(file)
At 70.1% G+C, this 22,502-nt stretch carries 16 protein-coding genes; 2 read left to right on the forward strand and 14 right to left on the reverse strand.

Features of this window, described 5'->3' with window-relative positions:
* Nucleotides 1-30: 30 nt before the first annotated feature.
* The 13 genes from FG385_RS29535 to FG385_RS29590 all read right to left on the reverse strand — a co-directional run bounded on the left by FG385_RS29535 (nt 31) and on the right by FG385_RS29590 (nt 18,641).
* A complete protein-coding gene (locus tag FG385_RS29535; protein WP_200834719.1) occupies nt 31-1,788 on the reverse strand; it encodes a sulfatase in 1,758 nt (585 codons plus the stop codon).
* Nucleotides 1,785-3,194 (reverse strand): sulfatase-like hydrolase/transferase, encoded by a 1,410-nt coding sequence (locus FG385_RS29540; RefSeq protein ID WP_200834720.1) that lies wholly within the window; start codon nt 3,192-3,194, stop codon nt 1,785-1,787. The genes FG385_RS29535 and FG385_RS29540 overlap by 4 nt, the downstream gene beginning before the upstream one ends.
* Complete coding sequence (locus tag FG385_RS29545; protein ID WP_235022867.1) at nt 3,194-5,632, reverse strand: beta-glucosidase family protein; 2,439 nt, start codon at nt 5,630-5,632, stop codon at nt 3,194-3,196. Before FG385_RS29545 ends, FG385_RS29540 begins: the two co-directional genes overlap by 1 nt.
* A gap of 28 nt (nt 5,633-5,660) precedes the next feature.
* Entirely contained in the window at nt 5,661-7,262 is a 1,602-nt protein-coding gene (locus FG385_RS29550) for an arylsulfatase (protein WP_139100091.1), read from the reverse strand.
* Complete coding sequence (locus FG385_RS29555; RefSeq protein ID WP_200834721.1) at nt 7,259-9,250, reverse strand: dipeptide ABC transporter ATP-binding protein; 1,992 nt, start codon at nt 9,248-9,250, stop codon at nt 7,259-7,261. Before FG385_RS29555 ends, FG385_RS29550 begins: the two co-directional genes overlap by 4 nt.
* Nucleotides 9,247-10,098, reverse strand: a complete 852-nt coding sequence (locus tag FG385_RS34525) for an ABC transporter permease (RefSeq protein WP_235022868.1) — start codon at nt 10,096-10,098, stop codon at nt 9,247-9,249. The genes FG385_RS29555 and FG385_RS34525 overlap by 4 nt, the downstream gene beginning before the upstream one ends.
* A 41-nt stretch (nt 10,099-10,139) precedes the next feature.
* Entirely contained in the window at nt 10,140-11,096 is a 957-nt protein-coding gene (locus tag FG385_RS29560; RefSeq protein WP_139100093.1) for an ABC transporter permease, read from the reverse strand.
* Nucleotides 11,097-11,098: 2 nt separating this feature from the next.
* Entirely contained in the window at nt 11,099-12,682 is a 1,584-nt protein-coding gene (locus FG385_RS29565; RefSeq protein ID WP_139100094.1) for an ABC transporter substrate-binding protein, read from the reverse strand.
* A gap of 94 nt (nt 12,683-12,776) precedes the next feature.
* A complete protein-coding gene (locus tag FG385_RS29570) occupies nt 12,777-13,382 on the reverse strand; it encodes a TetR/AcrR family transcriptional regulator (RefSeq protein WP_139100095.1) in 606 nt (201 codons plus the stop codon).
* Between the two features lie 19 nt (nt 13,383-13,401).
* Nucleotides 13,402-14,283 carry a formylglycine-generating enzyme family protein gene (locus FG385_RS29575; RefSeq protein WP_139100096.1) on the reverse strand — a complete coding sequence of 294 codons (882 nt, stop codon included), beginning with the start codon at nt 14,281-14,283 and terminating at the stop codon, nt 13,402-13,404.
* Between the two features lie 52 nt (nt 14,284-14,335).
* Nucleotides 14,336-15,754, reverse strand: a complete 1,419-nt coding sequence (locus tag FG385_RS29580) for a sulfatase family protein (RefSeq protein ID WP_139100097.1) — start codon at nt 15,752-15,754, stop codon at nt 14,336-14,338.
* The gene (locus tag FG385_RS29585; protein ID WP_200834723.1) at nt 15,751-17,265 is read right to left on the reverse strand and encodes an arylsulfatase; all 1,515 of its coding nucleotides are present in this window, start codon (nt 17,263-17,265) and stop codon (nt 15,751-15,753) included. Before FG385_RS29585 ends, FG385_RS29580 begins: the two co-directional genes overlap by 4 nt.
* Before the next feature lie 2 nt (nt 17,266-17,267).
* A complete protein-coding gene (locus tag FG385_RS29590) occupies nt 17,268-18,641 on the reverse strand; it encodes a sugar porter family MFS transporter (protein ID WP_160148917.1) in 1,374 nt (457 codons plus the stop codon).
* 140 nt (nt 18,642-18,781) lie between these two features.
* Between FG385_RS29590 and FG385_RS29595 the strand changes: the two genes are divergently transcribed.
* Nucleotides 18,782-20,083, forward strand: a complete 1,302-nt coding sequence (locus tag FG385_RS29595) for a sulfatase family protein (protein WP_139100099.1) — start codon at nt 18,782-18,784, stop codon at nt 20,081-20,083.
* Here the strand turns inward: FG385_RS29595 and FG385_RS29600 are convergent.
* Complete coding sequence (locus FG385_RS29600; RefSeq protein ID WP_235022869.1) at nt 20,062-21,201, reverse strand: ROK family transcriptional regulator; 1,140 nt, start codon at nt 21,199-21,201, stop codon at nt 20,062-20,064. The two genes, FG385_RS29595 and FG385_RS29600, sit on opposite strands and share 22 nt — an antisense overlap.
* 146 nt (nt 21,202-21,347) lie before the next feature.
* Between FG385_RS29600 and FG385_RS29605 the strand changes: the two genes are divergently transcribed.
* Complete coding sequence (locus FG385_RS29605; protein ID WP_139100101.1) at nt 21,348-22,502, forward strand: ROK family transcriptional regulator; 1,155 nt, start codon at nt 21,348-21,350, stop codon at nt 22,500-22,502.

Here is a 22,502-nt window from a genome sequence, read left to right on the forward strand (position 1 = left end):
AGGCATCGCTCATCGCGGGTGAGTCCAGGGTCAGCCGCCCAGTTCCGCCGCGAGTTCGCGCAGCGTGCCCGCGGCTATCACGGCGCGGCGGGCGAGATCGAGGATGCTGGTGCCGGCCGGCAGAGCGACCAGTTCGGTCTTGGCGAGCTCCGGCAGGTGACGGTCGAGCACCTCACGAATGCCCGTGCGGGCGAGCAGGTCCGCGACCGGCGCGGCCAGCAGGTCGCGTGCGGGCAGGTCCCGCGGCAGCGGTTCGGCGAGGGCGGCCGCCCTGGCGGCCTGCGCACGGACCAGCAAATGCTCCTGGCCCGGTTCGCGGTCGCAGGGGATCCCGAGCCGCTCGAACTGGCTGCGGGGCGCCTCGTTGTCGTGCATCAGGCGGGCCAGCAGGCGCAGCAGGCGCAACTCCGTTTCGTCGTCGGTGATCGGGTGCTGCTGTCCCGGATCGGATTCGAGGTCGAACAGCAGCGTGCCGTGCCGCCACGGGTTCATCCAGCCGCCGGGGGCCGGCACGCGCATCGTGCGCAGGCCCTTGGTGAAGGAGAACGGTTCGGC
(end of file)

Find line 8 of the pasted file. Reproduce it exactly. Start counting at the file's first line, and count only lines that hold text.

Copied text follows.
* A gap of 28 nt (nt 5,633-5,660) precedes the next feature.